The Healthy, Hunger Free Kids Act of 2010 set new standards for the types of food that could be served in public school cafeterias. In addition to expanding the access to free and low cost meals, it also uses the United States Department of Agriculture to monitor the nutrition of the food that is being served.
Schools are now required to serve fruits and vegetables, whole grains, and appropriate portion sizes.
According to the USDA, this is necessary to help minimize the health risks involved with unhealthy foods and also reduce the occurrence of childhood obesity.
While over 90 percent of schools have adopted the new menus, a large amount of students are not using them.
Instead, students are dissatisfied with the new menus and are choosing not to purchase them. As a result, schools that rely on the sale of lunches to maintain their cafeterias are dropping out of the program, explaining that the subsidies do not justify the cost. School districts reported losses ranging from $30,000 to $100,000 per year.
They also questioned the effectiveness of the program when the children would not eat the food.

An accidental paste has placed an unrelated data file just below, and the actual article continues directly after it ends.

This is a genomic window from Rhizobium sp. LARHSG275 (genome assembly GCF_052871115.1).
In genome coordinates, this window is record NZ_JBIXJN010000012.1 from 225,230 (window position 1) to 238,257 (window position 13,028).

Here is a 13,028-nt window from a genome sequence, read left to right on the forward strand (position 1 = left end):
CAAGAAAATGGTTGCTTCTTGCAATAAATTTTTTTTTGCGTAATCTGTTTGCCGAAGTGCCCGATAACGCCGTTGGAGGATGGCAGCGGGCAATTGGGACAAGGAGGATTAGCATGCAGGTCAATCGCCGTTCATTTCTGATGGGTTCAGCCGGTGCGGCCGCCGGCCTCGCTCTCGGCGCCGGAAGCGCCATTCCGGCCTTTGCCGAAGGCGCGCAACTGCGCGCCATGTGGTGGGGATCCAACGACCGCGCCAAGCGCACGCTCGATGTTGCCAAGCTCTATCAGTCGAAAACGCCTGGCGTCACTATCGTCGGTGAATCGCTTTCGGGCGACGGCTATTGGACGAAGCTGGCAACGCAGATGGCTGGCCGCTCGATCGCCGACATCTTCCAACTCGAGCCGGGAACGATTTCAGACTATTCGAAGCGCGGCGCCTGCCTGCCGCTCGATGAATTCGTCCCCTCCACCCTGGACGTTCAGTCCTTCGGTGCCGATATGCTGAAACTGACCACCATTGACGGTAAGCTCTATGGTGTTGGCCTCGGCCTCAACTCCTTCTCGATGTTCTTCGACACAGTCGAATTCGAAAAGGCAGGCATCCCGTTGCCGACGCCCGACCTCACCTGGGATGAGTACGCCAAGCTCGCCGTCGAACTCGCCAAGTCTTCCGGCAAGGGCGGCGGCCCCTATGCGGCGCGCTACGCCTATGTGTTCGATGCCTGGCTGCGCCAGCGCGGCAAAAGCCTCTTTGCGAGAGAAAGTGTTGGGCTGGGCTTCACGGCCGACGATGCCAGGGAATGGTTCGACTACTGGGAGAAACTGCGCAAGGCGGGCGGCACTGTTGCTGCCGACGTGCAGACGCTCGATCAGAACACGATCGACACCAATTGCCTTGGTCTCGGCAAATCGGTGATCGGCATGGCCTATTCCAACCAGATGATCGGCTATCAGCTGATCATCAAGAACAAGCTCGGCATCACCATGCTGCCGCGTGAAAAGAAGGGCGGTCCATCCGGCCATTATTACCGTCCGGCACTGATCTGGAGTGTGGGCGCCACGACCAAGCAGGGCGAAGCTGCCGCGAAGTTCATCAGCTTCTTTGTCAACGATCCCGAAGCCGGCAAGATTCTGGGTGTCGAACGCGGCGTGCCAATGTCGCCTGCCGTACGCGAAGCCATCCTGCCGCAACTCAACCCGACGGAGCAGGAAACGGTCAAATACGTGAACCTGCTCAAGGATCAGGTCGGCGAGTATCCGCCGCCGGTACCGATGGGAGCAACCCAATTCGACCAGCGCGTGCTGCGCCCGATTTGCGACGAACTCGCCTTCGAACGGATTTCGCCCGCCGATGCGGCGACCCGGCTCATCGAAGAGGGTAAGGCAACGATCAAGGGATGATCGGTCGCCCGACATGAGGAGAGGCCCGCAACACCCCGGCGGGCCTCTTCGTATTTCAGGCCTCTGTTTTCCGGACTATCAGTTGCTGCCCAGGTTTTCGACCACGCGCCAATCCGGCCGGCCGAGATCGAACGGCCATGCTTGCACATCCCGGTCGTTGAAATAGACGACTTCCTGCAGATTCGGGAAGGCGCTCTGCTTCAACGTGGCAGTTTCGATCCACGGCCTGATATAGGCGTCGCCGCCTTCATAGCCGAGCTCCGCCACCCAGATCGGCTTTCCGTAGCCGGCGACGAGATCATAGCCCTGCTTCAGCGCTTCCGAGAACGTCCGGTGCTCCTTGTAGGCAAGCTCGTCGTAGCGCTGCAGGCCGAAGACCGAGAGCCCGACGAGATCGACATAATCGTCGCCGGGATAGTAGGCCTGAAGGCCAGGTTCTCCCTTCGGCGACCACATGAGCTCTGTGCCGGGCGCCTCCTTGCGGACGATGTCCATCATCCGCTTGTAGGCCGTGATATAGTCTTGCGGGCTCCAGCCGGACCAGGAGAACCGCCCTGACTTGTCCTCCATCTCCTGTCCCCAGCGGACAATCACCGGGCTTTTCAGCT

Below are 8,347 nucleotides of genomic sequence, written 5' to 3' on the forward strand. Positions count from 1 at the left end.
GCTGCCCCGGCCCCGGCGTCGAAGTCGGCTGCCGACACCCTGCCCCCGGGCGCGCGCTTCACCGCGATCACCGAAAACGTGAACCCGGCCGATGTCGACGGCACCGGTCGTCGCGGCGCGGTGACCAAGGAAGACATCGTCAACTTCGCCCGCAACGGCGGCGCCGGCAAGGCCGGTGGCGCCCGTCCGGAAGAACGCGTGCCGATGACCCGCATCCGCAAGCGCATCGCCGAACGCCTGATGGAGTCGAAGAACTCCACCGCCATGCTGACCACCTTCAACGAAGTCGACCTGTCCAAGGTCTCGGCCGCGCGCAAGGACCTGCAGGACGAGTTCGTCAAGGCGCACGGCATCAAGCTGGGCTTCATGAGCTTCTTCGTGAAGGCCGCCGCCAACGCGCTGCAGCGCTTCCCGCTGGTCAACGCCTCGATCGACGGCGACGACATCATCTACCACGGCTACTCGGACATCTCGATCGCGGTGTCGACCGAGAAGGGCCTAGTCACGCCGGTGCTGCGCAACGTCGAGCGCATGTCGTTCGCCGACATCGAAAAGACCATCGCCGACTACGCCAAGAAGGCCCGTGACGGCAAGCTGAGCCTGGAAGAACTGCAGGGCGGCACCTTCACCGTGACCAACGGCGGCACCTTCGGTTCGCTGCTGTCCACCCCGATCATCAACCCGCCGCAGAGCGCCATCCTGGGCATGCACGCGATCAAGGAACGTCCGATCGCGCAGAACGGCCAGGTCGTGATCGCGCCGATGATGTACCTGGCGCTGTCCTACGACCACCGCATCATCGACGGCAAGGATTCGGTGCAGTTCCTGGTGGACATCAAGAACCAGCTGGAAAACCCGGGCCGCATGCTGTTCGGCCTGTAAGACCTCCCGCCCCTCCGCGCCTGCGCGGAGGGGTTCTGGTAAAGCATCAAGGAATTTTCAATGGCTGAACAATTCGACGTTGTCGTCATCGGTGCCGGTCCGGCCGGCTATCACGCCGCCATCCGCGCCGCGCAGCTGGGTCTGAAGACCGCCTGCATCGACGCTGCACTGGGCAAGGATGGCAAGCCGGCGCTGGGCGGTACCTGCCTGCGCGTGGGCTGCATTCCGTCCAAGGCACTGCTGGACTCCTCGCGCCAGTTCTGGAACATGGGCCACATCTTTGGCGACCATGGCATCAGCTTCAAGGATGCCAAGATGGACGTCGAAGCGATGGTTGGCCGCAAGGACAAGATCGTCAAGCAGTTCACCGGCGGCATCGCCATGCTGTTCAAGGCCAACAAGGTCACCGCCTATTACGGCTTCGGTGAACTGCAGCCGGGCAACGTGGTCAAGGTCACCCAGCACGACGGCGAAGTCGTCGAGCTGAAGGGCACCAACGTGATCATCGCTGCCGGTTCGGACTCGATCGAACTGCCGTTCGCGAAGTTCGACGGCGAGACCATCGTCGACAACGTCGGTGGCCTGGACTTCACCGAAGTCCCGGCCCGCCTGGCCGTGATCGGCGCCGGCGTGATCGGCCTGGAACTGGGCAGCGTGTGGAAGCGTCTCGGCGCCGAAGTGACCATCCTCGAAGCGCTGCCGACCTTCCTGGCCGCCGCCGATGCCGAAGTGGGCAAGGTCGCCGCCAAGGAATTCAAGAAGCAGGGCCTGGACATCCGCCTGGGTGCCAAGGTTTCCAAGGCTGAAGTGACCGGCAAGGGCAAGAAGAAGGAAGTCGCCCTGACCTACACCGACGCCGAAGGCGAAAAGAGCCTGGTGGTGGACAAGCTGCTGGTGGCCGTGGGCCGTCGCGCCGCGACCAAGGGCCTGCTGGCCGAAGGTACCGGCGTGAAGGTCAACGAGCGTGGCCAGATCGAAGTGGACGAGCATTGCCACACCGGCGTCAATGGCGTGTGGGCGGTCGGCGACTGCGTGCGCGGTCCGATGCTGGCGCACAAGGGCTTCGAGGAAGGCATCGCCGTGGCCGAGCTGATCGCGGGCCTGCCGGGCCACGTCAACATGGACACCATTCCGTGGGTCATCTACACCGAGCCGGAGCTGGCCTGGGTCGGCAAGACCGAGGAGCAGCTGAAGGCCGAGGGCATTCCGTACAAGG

“Some of the stuff we had to offer, they wouldn’t eat,” explained Superintendent Gary Lewis of Caitlin, Illinois, “so you sit there and watch the kids, and you know they’re hungry at the end of the day, and that led to some behavior and some lack of attentiveness.”
Republican Congressman Robert Aderholt of Alabama has written an Agricultural spending bill that allows school districts the right to officially waive food standards if they are suffering losses over a 6 month period. The bill has been approved by a House subcommittee.
Current school districts who drop out of the program lose cash reimbursements provided by the National School Lunch Program.
Congressman Alderholt suggests that the schools should not be penalized.
“It is clear to me that it is time for the Administration to hit the pause button on the implementation of school nutrition guidelines and listen to the feedback – some of the rules are unworkable and having the opposite effect.”